Sunday, 7 November 2010

The Buddha in Literature 1 - Siddharta - Herman Hesse

Siddhartha was one of the first books I read at University back in the early eighties and looking back it was a powerful and seminal experience that has the roots in my burgeoning Buddhist journey on which I am now embarked.

The book is by the Nobel Prize winning German author Hermann Hesse and concerns the spiritual path of a Indian child called Siddhartha set in the time of the Buddha.
It was Hesse's 9th book and is simply but powerfully written and along with Jonathan Livingston Seagull and Zen and the Art of Motorcycle Maintenance and is a must have in any youthful hippy's library. It was first published in English in 1951 and reached huge popularity during the beat inspired 1960's .

The word Siddhartha comes from Sanskrit and means siddha (achieved) + artha (one who is rich ). Combined the words form a name meaning one who has found enlightenment and one who has reached his goals. Of course the Buddha was a Prince whose name was Prince Siddhartha Gautama before he left his palace to seek the truth. In Hesse's book , the Buddha is called simply "Gotama".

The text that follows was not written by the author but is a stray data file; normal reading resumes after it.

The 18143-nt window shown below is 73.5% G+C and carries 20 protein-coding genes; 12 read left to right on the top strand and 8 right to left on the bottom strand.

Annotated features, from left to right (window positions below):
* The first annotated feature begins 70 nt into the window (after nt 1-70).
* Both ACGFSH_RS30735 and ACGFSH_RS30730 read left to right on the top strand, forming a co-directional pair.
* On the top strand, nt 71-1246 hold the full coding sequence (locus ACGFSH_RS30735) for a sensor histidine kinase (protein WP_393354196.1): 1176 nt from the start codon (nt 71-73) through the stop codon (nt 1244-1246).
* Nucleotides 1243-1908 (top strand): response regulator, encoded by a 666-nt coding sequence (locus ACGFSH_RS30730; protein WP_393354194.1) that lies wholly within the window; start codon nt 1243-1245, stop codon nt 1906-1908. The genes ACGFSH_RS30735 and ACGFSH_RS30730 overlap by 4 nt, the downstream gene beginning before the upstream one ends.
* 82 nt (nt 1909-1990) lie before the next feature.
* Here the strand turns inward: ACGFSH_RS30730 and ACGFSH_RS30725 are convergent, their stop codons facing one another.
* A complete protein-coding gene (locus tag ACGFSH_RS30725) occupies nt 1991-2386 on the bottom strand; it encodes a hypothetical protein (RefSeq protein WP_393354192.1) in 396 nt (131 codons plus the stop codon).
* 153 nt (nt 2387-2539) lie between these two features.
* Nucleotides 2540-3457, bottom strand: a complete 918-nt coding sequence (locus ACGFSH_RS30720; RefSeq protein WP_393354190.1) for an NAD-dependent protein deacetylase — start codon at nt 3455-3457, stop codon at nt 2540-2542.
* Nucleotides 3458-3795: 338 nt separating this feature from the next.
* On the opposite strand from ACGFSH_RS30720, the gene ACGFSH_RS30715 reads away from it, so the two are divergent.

“It was the self, the purpose and truth of which I sought to understand. It was the self, I wanted to escape from and which I sought to overcome."

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